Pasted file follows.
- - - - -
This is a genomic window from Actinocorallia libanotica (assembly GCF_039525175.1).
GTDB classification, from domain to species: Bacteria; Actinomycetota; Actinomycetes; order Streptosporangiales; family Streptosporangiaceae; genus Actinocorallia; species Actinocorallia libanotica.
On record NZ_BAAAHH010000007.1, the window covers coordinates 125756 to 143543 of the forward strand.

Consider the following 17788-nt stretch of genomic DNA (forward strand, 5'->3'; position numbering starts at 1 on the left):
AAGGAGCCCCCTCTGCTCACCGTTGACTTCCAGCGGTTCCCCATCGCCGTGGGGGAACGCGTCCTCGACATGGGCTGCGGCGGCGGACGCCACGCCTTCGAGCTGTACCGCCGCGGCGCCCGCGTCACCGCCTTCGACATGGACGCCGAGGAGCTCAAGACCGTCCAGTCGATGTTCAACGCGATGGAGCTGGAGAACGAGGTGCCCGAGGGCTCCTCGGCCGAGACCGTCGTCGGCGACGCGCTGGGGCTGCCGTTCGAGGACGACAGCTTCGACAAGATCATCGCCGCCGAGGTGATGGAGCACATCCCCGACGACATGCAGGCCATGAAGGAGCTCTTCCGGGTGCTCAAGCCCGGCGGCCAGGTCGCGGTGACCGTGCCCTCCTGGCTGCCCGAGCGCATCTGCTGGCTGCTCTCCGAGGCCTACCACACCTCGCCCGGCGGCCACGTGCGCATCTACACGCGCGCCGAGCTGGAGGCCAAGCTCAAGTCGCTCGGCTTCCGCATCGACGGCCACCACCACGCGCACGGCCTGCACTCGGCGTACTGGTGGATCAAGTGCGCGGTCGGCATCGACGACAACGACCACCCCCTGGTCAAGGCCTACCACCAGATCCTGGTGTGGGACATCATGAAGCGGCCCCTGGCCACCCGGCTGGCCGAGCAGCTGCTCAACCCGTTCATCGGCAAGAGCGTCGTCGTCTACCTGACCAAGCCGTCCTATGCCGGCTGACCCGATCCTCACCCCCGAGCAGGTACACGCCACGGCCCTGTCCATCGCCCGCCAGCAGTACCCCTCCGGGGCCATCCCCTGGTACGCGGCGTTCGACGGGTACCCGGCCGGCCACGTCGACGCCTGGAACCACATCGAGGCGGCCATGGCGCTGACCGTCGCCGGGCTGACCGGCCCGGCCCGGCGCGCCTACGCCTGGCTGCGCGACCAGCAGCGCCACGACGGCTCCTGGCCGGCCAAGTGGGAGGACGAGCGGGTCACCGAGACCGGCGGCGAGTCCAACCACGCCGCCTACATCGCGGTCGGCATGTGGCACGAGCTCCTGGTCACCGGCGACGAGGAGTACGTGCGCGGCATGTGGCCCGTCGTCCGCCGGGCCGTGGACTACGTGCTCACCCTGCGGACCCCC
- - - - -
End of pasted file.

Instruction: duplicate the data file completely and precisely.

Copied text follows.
This is a genomic window from Actinocorallia libanotica (assembly GCF_039525175.1).
GTDB classification, from domain to species: Bacteria; Actinomycetota; Actinomycetes; order Streptosporangiales; family Streptosporangiaceae; genus Actinocorallia; species Actinocorallia libanotica.
On record NZ_BAAAHH010000007.1, the window covers coordinates 125756 to 143543 of the forward strand.

Consider the following 17788-nt stretch of genomic DNA (forward strand, 5'->3'; position numbering starts at 1 on the left):
AAGGAGCCCCCTCTGCTCACCGTTGACTTCCAGCGGTTCCCCATCGCCGTGGGGGAACGCGTCCTCGACATGGGCTGCGGCGGCGGACGCCACGCCTTCGAGCTGTACCGCCGCGGCGCCCGCGTCACCGCCTTCGACATGGACGCCGAGGAGCTCAAGACCGTCCAGTCGATGTTCAACGCGATGGAGCTGGAGAACGAGGTGCCCGAGGGCTCCTCGGCCGAGACCGTCGTCGGCGACGCGCTGGGGCTGCCGTTCGAGGACGACAGCTTCGACAAGATCATCGCCGCCGAGGTGATGGAGCACATCCCCGACGACATGCAGGCCATGAAGGAGCTCTTCCGGGTGCTCAAGCCCGGCGGCCAGGTCGCGGTGACCGTGCCCTCCTGGCTGCCCGAGCGCATCTGCTGGCTGCTCTCCGAGGCCTACCACACCTCGCCCGGCGGCCACGTGCGCATCTACACGCGCGCCGAGCTGGAGGCCAAGCTCAAGTCGCTCGGCTTCCGCATCGACGGCCACCACCACGCGCACGGCCTGCACTCGGCGTACTGGTGGATCAAGTGCGCGGTCGGCATCGACGACAACGACCACCCCCTGGTCAAGGCCTACCACCAGATCCTGGTGTGGGACATCATGAAGCGGCCCCTGGCCACCCGGCTGGCCGAGCAGCTGCTCAACCCGTTCATCGGCAAGAGCGTCGTCGTCTACCTGACCAAGCCGTCCTATGCCGGCTGACCCGATCCTCACCCCCGAGCAGGTACACGCCACGGCCCTGTCCATCGCCCGCCAGCAGTACCCCTCCGGGGCCATCCCCTGGTACGCGGCGTTCGACGGGTACCCGGCCGGCCACGTCGACGCCTGGAACCACATCGAGGCGGCCATGGCGCTGACCGTCGCCGGGCTGACCGGCCCGGCCCGGCGCGCCTACGCCTGGCTGCGCGACCAGCAGCGCCACGACGGCTCCTGGCCGGCCAAGTGGGAGGACGAGCGGGTCACCGAGACCGGCGGCGAGTCCAACCACGCCGCCTACATCGCGGTCGGCATGTGGCACGAGCTCCTGGTCACCGGCGACGAGGAGTACGTGCGCGGCATGTGGCCCGTCGTCCGCCGGGCCGTGGACTACGTGCTCACCCTGCGGACCCCC